3.3 • Alkyl Groups
If you imagine removing a hydrogen atom from an alkane, the partial structure that remains is called an alkyl group. Alkyl groups are not stable compounds themselves, they are simply parts of larger compounds and are named by replacing the -ane ending of the parent alkane with an -yl ending. For example, removal of a hydrogen from methane, CH4, generates a methyl group, –CH3, and removal of a hydrogen from ethane, CH3CH3, generates an ethyl group, –CH2CH3. Similarly, removal of a hydrogen atom from the end carbon of any straight-chain alkane gives the series of straight-chain alkyl groups shown in Table 3.4. Combining an alkyl group with any of the functional groups listed earlier makes it possible to generate and name many thousands of compounds. For example:
|Alkane||Name||Alkyl group||Name (abbreviation)|
|CH3CH2CH2CH2CH3||Pentane||–CH2CH2CH2CH2CH3||Pentyl, or amyl|
Just as straight-chain alkyl groups are generated by removing a hydrogen from an end carbon, branched alkyl groups are generated by removing a hydrogen atom from an internal carbon. Two 3-carbon alkyl groups and four 4-carbon alkyl groups are possible (Figure 3.4).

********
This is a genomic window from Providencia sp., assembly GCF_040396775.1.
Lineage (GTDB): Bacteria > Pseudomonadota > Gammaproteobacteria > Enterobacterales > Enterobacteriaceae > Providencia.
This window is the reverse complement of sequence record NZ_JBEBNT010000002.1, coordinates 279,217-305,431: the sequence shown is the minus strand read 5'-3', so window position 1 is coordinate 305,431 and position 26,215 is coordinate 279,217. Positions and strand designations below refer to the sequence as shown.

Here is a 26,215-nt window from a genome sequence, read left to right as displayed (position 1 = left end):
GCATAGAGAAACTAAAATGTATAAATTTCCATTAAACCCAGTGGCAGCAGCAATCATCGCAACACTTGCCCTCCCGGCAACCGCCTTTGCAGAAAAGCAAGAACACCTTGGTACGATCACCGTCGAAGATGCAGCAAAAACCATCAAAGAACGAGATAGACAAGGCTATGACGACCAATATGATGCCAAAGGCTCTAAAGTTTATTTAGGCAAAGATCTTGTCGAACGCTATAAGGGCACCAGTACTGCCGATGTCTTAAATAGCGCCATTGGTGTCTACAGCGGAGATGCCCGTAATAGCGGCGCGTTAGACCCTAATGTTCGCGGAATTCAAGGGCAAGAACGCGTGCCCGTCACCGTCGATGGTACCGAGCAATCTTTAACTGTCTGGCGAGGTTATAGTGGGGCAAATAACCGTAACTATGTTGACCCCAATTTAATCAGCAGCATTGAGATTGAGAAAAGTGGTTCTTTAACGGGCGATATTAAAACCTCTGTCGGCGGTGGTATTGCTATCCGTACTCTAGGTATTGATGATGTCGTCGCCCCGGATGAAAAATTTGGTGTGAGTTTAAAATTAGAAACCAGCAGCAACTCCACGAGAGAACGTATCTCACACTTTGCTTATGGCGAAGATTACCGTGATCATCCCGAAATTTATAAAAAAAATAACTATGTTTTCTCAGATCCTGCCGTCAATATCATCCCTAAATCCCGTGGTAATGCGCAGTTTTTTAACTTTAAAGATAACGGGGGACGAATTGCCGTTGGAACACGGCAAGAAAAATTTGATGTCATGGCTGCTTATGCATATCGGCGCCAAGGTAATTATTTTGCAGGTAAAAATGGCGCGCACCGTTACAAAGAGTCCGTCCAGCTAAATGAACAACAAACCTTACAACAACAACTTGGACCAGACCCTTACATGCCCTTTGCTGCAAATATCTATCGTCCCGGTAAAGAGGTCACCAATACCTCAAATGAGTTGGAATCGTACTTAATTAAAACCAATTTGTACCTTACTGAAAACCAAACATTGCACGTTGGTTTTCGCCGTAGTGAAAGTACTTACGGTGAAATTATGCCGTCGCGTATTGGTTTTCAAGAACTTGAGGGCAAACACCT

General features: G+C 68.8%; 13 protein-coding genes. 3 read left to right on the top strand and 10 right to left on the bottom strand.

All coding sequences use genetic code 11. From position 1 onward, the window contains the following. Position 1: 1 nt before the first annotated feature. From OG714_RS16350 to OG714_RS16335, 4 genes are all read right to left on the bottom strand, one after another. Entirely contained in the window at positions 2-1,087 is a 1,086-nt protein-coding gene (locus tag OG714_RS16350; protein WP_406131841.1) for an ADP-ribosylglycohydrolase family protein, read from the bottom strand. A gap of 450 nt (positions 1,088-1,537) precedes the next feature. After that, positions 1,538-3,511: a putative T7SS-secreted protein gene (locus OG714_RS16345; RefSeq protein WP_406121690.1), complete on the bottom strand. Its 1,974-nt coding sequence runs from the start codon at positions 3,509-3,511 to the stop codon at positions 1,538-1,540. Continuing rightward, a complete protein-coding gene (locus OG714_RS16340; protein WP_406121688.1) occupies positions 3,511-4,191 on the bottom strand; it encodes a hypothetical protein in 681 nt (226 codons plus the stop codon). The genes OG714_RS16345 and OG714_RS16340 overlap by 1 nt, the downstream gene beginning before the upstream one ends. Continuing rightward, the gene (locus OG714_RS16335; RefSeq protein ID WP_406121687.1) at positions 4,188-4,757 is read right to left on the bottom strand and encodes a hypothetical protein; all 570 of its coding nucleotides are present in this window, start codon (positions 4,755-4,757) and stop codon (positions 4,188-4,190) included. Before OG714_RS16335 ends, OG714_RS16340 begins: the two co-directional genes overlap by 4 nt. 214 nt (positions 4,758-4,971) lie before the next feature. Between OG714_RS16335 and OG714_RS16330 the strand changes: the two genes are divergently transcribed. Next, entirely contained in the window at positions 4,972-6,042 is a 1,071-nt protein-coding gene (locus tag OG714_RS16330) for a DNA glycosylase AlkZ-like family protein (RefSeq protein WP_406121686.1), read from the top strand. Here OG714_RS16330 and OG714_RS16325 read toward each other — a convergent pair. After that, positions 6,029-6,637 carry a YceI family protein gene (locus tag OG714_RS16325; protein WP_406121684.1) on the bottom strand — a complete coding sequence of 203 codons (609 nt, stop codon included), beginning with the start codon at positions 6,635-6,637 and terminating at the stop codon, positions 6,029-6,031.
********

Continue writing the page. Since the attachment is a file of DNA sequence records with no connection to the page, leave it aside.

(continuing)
One further comment about naming alkyl groups: the prefixes sec- (for secondary) and tert- (for tertiary) used for the C4 alkyl groups in Figure 3.4 refer to the number of other carbon atoms attached to the branching carbon atom. There are four possibilities: primary (1°), secondary (2°), tertiary (3°), and quaternary (4°).
The symbol R is used here and throughout organic chemistry to represent a generalized organic group. The R group can be methyl, ethyl, propyl, or any of a multitude of others. You might think of R as representing the Rest of the molecule, which isn’t specified.
The terms primary, secondary, tertiary, and quaternary are routinely used in organic chemistry, and their meanings need to become second nature. For example, if we were to say, “Citric acid is a tertiary alcohol,” we would mean that it has an alcohol functional group (–OH) bonded to a carbon atom that is itself bonded to three other carbons.
In addition to speaking of carbon atoms as being primary, secondary, or tertiary, we speak of hydrogens in the same way. Primary hydrogen atoms are attached to primary carbons (RCH3), secondary hydrogens are attached to secondary carbons (R2CH2), and tertiary hydrogens are attached to tertiary carbons (R3CH). There is, however, no such thing as a quaternary hydrogen. (Why not?)